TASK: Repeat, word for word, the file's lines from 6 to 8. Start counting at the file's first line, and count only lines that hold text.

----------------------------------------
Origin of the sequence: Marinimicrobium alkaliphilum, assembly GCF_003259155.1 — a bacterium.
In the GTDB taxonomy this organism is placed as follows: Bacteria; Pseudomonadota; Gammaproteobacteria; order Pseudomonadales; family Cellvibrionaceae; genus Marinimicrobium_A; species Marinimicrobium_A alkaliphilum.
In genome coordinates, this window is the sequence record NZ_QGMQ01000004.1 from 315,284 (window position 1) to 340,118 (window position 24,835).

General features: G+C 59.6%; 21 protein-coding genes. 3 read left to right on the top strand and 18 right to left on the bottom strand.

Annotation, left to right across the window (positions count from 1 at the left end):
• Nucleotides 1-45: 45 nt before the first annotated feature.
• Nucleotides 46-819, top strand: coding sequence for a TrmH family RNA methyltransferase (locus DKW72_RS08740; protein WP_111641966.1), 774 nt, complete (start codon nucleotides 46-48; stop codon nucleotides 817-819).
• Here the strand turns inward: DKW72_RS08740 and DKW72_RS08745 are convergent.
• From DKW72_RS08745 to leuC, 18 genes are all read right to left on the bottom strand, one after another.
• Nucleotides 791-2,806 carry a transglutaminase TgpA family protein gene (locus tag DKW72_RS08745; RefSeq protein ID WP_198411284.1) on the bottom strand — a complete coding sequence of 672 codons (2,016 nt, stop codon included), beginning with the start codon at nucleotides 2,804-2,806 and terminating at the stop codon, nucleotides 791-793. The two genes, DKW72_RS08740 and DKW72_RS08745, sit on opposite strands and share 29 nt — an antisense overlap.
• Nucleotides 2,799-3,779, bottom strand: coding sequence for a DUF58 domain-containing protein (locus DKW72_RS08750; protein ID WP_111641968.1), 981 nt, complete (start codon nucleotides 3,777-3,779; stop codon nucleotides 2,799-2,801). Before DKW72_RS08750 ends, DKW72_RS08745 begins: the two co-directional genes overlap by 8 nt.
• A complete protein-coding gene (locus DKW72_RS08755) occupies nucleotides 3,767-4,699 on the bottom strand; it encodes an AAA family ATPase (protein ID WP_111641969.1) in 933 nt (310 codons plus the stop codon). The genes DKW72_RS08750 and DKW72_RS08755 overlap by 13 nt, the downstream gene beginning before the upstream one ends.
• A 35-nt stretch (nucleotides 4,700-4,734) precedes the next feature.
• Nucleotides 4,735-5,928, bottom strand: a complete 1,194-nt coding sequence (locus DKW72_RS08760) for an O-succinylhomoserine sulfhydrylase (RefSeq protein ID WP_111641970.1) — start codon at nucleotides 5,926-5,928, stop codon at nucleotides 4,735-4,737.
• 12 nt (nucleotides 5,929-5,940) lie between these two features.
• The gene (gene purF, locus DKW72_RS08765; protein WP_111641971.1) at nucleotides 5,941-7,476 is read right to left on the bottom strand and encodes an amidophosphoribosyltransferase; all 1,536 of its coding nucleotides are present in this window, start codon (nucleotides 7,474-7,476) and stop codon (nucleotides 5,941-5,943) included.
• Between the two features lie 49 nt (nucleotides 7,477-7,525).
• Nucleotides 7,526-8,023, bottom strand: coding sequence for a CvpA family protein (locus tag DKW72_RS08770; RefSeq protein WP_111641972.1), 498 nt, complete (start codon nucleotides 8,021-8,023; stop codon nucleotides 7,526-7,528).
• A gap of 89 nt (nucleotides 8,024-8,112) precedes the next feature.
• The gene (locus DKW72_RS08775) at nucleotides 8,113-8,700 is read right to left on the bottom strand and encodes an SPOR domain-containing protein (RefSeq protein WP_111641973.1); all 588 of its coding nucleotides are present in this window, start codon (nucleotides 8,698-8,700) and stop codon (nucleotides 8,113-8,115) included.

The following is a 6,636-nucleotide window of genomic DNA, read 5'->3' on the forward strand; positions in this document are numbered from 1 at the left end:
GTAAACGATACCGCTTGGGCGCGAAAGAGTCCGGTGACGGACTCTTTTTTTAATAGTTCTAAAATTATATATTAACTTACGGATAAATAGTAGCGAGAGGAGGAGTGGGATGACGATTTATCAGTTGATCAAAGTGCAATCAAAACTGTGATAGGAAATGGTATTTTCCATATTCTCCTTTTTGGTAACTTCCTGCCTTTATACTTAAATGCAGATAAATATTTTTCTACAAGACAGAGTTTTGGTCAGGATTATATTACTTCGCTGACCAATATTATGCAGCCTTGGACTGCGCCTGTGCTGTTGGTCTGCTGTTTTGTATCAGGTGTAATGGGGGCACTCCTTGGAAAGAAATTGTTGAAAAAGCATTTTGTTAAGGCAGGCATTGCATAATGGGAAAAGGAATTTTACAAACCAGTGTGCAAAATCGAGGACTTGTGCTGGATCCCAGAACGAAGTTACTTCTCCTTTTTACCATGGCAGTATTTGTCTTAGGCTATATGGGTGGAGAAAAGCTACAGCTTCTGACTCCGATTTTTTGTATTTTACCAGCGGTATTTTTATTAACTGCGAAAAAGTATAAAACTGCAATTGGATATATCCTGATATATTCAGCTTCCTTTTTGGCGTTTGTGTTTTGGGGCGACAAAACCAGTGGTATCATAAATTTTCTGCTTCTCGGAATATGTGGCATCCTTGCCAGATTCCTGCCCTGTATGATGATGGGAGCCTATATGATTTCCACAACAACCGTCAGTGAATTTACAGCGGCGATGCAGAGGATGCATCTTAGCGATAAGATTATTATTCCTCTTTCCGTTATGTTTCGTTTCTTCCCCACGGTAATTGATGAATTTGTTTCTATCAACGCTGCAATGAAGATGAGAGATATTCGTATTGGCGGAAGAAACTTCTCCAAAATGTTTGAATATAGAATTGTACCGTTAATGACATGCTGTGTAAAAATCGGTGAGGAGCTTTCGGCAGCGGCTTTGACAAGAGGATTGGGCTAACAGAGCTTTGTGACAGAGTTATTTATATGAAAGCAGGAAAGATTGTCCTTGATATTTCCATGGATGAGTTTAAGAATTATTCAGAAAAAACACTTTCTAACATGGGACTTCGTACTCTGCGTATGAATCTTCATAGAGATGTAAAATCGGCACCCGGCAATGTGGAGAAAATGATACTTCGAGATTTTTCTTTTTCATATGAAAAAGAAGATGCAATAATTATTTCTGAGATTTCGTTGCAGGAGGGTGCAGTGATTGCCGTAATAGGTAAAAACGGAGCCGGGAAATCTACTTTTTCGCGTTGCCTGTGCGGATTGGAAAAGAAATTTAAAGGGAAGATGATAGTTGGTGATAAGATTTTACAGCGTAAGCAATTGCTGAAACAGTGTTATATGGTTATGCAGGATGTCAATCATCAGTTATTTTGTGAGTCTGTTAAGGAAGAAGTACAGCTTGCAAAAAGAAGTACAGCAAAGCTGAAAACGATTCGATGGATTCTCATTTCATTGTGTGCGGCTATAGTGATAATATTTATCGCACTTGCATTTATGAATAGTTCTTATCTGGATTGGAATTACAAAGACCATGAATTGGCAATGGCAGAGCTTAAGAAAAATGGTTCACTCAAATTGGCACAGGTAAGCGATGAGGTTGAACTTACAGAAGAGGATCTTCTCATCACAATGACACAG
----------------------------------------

• Nucleotides 1-45: 45 nt before the first annotated feature.
• Nucleotides 46-819, top strand: coding sequence for a TrmH family RNA methyltransferase (locus DKW72_RS08740; protein WP_111641966.1), 774 nt, complete (start codon nucleotides 46-48; stop codon nucleotides 817-819).
• Here the strand turns inward: DKW72_RS08740 and DKW72_RS08745 are convergent.